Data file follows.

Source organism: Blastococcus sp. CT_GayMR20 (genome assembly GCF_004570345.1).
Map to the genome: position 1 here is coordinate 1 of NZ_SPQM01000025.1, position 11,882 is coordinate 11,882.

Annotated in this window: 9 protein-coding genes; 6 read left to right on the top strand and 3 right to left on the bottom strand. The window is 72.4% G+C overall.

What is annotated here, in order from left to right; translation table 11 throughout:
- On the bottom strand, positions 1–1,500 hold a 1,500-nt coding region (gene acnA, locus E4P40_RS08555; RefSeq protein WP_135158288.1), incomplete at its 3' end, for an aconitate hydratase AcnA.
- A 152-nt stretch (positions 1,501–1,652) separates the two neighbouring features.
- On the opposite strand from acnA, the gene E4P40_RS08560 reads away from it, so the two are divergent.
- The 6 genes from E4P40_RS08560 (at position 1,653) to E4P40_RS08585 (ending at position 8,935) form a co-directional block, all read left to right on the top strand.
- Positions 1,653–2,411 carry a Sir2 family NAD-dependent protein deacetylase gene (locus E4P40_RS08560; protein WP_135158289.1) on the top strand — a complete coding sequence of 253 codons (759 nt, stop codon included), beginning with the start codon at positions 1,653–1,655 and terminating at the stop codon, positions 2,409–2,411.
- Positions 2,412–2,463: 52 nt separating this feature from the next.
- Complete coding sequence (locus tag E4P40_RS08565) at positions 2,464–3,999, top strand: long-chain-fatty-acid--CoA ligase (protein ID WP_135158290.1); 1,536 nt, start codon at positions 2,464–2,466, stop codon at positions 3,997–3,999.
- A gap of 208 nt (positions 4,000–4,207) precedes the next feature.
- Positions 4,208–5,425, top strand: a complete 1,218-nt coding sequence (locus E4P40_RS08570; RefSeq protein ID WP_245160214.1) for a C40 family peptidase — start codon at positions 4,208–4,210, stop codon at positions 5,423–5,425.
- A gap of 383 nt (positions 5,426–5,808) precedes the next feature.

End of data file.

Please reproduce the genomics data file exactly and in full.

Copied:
Source organism: Blastococcus sp. CT_GayMR20 (genome assembly GCF_004570345.1).
Map to the genome: position 1 here is coordinate 1 of NZ_SPQM01000025.1, position 11,882 is coordinate 11,882.

Annotated in this window: 9 protein-coding genes; 6 read left to right on the top strand and 3 right to left on the bottom strand. The window is 72.4% G+C overall.

What is annotated here, in order from left to right; translation table 11 throughout:
- On the bottom strand, positions 1–1,500 hold a 1,500-nt coding region (gene acnA, locus E4P40_RS08555; RefSeq protein WP_135158288.1), incomplete at its 3' end, for an aconitate hydratase AcnA.
- A 152-nt stretch (positions 1,501–1,652) separates the two neighbouring features.
- On the opposite strand from acnA, the gene E4P40_RS08560 reads away from it, so the two are divergent.
- The 6 genes from E4P40_RS08560 (at position 1,653) to E4P40_RS08585 (ending at position 8,935) form a co-directional block, all read left to right on the top strand.
- Positions 1,653–2,411 carry a Sir2 family NAD-dependent protein deacetylase gene (locus E4P40_RS08560; protein WP_135158289.1) on the top strand — a complete coding sequence of 253 codons (759 nt, stop codon included), beginning with the start codon at positions 1,653–1,655 and terminating at the stop codon, positions 2,409–2,411.
- Positions 2,412–2,463: 52 nt separating this feature from the next.
- Complete coding sequence (locus tag E4P40_RS08565) at positions 2,464–3,999, top strand: long-chain-fatty-acid--CoA ligase (protein ID WP_135158290.1); 1,536 nt, start codon at positions 2,464–2,466, stop codon at positions 3,997–3,999.
- A gap of 208 nt (positions 4,000–4,207) precedes the next feature.
- Positions 4,208–5,425, top strand: a complete 1,218-nt coding sequence (locus E4P40_RS08570; RefSeq protein ID WP_245160214.1) for a C40 family peptidase — start codon at positions 4,208–4,210, stop codon at positions 5,423–5,425.
- A gap of 383 nt (positions 5,426–5,808) precedes the next feature.